Kamakura’s Sacred Grounds

by Breawna Power Eaton  |  Published July 16, 2016

Kamakura’s shrines and temples stir a sense of calm and wonder. Exploring their magnificent prayer halls and manicured grounds with locals can make the experience all the more memorable.

Kenchoji entrance (Photo: RyosukeYagi via Flickr)

Kenchoji entrance (Photo: RyosukeYagi via Flickr)

Our train pulled into Kita-Kamakura. The station seemed quaint and quiet compared to the commotion we’d left behind at the city center. My friend Mimi and I scanned our Suica cards to exit then looked for our guides: two elderly Japanese gentlemen whom I had been teaching English for a few weeks. I had immediately grown attached. When Kotima Nao-san and Yasunori-san offered to show me around Kamakura, the ancient capital city known for its wealth of shrines and temples, I’d jumped at the chance.

“Ohayoo-gozaimasu,” we said, greeting our guides good morning with one of the few phrases we knew.

Underneath his black leather jacket, Nao-san wore his characteristic sports coat and the large black-framed glasses that took up half his ageless face. Yasunori-san wore a puffy purple jacket and chuckled when I used his nickname “Ace” that his badminton teammates had called him in high school. Both of their smiles widened when I introduced Mimi, whose blonde hair was a rare sight, especially outside of the more touristy areas of Tokyo and Kyoto. English signs and information were equally rare in Kamakura. Our day together would be a special treat: an opportunity for my students to practice English conversation and a chance for me to learn more about the temples and shrines I had visited many times, admiring their beauty without knowing exactly what I was looking at or why it mattered.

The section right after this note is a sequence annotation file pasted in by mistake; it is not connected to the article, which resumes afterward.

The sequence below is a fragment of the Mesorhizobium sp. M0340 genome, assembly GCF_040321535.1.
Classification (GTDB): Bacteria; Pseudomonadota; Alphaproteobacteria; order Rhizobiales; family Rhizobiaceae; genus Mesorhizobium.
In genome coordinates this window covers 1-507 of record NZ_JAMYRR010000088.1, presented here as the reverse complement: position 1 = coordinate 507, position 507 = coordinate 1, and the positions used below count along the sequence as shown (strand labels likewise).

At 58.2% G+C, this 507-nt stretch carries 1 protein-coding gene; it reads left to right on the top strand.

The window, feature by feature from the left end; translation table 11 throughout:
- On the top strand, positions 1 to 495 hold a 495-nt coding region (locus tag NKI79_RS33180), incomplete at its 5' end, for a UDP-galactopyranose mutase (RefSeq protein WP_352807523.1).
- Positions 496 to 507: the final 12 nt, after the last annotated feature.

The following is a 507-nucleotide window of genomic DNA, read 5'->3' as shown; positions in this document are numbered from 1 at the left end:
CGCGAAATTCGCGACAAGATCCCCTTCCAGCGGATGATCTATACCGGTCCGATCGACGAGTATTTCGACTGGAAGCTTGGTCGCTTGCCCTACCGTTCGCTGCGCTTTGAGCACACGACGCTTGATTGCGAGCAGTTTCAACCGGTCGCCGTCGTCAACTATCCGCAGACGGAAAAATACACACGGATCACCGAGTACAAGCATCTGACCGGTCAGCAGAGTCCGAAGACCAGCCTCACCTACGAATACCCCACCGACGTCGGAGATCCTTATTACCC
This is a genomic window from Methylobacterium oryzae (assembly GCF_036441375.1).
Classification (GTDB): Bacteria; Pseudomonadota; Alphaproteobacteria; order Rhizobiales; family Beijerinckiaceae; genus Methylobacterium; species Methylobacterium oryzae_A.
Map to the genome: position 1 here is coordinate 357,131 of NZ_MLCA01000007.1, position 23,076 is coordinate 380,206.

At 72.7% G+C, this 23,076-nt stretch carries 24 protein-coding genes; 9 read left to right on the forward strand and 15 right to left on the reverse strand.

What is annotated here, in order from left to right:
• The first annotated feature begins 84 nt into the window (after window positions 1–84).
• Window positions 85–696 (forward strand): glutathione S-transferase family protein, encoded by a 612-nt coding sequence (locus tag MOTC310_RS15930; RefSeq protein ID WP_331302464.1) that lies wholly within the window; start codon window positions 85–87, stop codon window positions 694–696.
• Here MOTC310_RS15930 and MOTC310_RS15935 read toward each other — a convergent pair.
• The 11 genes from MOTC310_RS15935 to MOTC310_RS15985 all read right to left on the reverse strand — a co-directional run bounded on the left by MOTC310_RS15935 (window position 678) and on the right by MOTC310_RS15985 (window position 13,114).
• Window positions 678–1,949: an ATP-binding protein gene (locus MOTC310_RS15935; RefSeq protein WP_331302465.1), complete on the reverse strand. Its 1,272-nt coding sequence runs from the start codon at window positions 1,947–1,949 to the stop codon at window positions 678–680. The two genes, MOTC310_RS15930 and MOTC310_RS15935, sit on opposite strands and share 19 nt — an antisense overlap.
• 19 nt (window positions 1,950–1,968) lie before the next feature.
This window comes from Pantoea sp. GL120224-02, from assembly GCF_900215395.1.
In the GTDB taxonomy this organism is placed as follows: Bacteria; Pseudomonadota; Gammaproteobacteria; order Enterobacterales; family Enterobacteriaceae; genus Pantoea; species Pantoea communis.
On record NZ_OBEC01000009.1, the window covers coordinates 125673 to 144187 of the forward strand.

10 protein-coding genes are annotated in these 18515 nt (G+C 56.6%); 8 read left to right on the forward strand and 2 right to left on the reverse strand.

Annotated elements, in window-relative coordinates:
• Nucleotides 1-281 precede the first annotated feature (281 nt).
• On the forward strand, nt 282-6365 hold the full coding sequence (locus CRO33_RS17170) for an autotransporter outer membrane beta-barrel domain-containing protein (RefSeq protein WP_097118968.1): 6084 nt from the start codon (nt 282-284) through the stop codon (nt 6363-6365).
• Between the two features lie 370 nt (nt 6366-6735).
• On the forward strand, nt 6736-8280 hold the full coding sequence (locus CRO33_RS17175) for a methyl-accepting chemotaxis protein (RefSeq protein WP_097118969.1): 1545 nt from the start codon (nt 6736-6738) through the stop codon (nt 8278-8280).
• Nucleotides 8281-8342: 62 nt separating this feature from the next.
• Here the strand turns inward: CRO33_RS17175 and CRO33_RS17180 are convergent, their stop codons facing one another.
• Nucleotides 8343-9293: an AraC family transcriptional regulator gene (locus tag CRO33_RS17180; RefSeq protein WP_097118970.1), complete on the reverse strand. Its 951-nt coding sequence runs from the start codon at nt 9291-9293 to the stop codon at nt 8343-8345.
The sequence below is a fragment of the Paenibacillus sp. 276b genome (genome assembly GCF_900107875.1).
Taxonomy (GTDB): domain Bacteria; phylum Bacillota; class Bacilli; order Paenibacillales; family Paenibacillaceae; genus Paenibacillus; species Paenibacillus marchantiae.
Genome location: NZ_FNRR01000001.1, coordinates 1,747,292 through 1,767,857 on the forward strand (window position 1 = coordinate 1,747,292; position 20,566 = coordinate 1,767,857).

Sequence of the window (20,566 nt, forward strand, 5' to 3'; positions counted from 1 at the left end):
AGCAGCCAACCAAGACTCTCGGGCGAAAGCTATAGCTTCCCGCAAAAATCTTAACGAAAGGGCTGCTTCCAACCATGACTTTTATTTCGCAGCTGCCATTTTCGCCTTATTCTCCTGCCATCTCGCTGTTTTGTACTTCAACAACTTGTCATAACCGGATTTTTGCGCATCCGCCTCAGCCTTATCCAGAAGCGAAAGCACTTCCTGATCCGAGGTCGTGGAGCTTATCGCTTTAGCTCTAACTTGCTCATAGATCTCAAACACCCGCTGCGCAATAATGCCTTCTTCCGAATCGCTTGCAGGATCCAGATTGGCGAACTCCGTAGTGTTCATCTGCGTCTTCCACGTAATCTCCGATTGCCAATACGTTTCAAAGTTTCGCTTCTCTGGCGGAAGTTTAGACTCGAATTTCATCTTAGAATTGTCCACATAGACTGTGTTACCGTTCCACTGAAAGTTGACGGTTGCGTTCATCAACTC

Zenzai and green tea (Photo: Breawna Power Eaton)

Zenzai and green tea (Photo: Breawna Power Eaton)


After entering the temple grounds, we paused in front of a two-story wooden gate, topped with a winged roof, whose tips curved toward the grey winter sky. Though the sanmon gate was built in 1783, the grounds themselves were founded in the late 13th century in honor of those who’d perished while fighting off two Mongolian invasions. Nao-san explained that Engakuji ranked second of the five great Zen temples of Kamakura.

When I’d first arrived in Japan, a friend had pointed out the country’s knack for tiered classifications – the number ____ of the ____ of the _____. Rank matters and competition is fierce, I’d learned, yet humility is honorable, as is not standing out. These contradictions fascinated me as much as our guides’ revelation that one of Buddha’s teeth was enshrined on the temple grounds.